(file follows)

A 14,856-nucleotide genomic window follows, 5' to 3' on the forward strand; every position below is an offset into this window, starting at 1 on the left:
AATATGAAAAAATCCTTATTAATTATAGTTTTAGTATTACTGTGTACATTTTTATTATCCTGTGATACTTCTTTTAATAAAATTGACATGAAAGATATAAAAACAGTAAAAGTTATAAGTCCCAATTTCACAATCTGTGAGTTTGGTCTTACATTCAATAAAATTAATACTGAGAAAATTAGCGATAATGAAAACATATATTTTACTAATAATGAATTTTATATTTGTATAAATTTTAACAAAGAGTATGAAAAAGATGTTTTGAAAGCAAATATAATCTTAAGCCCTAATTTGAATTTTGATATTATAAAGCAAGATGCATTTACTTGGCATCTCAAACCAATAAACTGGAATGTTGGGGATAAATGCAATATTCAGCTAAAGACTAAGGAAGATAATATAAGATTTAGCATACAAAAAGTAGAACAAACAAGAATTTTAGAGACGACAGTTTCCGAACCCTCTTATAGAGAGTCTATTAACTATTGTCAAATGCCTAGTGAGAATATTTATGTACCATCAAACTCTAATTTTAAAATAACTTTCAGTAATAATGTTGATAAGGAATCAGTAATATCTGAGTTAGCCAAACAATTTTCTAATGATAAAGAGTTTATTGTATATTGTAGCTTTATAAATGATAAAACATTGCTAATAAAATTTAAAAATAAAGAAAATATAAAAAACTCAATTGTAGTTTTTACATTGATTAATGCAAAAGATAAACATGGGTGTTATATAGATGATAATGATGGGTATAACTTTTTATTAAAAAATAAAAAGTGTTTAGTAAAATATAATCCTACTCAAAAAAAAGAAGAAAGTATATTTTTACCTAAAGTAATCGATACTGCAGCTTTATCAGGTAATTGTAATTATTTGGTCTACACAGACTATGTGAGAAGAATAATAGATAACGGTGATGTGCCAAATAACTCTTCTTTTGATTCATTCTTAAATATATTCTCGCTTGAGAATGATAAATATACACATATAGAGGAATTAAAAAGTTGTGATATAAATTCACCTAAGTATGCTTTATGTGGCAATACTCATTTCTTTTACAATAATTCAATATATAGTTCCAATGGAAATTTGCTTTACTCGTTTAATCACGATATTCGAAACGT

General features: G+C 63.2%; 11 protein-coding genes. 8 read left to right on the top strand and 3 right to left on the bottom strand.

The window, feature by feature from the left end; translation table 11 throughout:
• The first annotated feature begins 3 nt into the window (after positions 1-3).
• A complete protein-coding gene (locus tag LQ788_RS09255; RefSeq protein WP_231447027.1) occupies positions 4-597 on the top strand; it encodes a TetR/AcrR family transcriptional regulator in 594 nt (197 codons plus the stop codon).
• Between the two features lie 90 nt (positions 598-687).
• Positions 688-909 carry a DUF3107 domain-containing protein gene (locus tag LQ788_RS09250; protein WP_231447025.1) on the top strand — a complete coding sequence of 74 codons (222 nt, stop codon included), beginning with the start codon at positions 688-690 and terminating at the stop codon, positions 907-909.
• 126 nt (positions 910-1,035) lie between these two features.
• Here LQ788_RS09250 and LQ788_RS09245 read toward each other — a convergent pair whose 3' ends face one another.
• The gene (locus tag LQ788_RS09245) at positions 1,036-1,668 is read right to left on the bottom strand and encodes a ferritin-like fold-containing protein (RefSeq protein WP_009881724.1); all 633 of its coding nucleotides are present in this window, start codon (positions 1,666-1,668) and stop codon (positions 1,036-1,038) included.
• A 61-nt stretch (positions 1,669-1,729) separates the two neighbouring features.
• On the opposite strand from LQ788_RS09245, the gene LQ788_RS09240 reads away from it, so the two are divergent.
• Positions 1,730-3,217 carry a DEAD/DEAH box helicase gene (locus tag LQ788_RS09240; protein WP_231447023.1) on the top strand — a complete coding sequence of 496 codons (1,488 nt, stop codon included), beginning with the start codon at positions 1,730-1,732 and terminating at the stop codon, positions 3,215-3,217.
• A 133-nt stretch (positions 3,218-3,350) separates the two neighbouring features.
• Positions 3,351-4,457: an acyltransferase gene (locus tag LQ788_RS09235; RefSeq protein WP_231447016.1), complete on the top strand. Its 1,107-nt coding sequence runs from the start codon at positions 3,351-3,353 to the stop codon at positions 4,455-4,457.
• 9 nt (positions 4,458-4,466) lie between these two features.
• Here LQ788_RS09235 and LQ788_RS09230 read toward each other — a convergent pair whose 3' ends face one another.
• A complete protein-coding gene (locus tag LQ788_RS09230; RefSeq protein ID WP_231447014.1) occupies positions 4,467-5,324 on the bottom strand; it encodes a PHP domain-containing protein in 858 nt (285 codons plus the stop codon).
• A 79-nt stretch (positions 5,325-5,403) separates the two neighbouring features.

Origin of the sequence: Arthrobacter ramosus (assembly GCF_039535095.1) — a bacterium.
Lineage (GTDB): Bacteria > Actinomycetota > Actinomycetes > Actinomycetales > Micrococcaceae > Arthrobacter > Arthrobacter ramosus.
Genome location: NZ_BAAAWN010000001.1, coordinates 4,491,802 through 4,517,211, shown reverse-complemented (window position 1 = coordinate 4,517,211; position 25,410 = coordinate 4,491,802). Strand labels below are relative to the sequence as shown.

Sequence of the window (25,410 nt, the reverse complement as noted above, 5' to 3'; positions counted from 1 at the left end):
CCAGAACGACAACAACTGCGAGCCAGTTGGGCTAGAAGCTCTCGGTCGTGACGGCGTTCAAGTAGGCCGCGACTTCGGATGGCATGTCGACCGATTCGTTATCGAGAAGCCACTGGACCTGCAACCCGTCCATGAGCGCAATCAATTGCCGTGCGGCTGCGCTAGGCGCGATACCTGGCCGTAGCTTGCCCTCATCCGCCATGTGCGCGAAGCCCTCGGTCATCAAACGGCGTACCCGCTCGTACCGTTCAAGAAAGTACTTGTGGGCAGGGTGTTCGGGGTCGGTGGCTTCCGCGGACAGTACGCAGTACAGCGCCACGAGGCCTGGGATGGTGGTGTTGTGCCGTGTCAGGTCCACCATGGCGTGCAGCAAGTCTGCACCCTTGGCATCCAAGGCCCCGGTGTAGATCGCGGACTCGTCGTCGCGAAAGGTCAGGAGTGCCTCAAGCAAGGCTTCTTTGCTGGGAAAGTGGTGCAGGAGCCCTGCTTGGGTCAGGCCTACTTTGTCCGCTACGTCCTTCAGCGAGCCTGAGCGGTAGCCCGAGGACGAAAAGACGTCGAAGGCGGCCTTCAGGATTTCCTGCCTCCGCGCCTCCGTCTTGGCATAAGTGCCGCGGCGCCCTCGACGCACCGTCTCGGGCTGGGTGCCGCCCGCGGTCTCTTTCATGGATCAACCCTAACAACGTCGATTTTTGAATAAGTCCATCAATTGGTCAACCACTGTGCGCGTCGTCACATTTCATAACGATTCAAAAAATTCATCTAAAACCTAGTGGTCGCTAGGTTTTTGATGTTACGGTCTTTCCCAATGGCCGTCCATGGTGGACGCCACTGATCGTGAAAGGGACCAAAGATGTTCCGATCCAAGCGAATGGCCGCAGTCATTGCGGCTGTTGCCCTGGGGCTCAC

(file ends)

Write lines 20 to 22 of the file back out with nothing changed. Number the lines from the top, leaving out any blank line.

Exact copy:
• A 79-nt stretch (positions 5,325-5,403) separates the two neighbouring features.

Origin of the sequence: Arthrobacter ramosus (assembly GCF_039535095.1) — a bacterium.
Lineage (GTDB): Bacteria > Actinomycetota > Actinomycetes > Actinomycetales > Micrococcaceae > Arthrobacter > Arthrobacter ramosus.